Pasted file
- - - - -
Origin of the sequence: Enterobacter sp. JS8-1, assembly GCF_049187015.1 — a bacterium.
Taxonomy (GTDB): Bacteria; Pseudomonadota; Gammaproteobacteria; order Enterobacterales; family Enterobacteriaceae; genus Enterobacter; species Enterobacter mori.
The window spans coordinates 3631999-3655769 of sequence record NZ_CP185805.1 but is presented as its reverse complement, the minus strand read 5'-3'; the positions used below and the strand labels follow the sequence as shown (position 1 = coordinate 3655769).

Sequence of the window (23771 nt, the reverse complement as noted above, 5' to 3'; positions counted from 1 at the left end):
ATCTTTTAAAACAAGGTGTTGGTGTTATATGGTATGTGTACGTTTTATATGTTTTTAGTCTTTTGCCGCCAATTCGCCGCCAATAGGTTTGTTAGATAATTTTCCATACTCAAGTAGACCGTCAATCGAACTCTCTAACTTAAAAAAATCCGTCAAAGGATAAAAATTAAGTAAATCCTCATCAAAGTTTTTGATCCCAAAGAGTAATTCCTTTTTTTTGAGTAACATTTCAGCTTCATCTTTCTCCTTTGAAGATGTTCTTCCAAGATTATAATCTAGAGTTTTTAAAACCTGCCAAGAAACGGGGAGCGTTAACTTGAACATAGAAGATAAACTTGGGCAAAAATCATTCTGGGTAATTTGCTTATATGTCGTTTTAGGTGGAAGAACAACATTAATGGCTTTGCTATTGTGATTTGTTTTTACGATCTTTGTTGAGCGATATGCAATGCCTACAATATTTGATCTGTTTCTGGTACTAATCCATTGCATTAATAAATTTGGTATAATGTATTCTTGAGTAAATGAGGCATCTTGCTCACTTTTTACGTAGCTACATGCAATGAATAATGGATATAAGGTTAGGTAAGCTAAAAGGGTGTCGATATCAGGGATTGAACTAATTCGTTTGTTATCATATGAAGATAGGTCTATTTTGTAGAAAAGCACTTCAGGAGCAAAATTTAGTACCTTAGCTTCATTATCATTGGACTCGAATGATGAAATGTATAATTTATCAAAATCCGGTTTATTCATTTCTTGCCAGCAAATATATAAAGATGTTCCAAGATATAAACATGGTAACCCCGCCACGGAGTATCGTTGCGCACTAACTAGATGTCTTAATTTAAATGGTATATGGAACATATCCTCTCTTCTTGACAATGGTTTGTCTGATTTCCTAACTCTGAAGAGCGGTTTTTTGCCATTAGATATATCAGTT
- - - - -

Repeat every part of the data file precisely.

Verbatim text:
Origin of the sequence: Enterobacter sp. JS8-1, assembly GCF_049187015.1 — a bacterium.
Taxonomy (GTDB): Bacteria; Pseudomonadota; Gammaproteobacteria; order Enterobacterales; family Enterobacteriaceae; genus Enterobacter; species Enterobacter mori.
The window spans coordinates 3631999-3655769 of sequence record NZ_CP185805.1 but is presented as its reverse complement, the minus strand read 5'-3'; the positions used below and the strand labels follow the sequence as shown (position 1 = coordinate 3655769).

Sequence of the window (23771 nt, the reverse complement as noted above, 5' to 3'; positions counted from 1 at the left end):
ATCTTTTAAAACAAGGTGTTGGTGTTATATGGTATGTGTACGTTTTATATGTTTTTAGTCTTTTGCCGCCAATTCGCCGCCAATAGGTTTGTTAGATAATTTTCCATACTCAAGTAGACCGTCAATCGAACTCTCTAACTTAAAAAAATCCGTCAAAGGATAAAAATTAAGTAAATCCTCATCAAAGTTTTTGATCCCAAAGAGTAATTCCTTTTTTTTGAGTAACATTTCAGCTTCATCTTTCTCCTTTGAAGATGTTCTTCCAAGATTATAATCTAGAGTTTTTAAAACCTGCCAAGAAACGGGGAGCGTTAACTTGAACATAGAAGATAAACTTGGGCAAAAATCATTCTGGGTAATTTGCTTATATGTCGTTTTAGGTGGAAGAACAACATTAATGGCTTTGCTATTGTGATTTGTTTTTACGATCTTTGTTGAGCGATATGCAATGCCTACAATATTTGATCTGTTTCTGGTACTAATCCATTGCATTAATAAATTTGGTATAATGTATTCTTGAGTAAATGAGGCATCTTGCTCACTTTTTACGTAGCTACATGCAATGAATAATGGATATAAGGTTAGGTAAGCTAAAAGGGTGTCGATATCAGGGATTGAACTAATTCGTTTGTTATCATATGAAGATAGGTCTATTTTGTAGAAAAGCACTTCAGGAGCAAAATTTAGTACCTTAGCTTCATTATCATTGGACTCGAATGATGAAATGTATAATTTATCAAAATCCGGTTTATTCATTTCTTGCCAGCAAATATATAAAGATGTTCCAAGATATAAACATGGTAACCCCGCCACGGAGTATCGTTGCGCACTAACTAGATGTCTTAATTTAAATGGTATATGGAACATATCCTCTCTTCTTGACAATGGTTTGTCTGATTTCCTAACTCTGAAGAGCGGTTTTTTGCCATTAGATATATCAGTT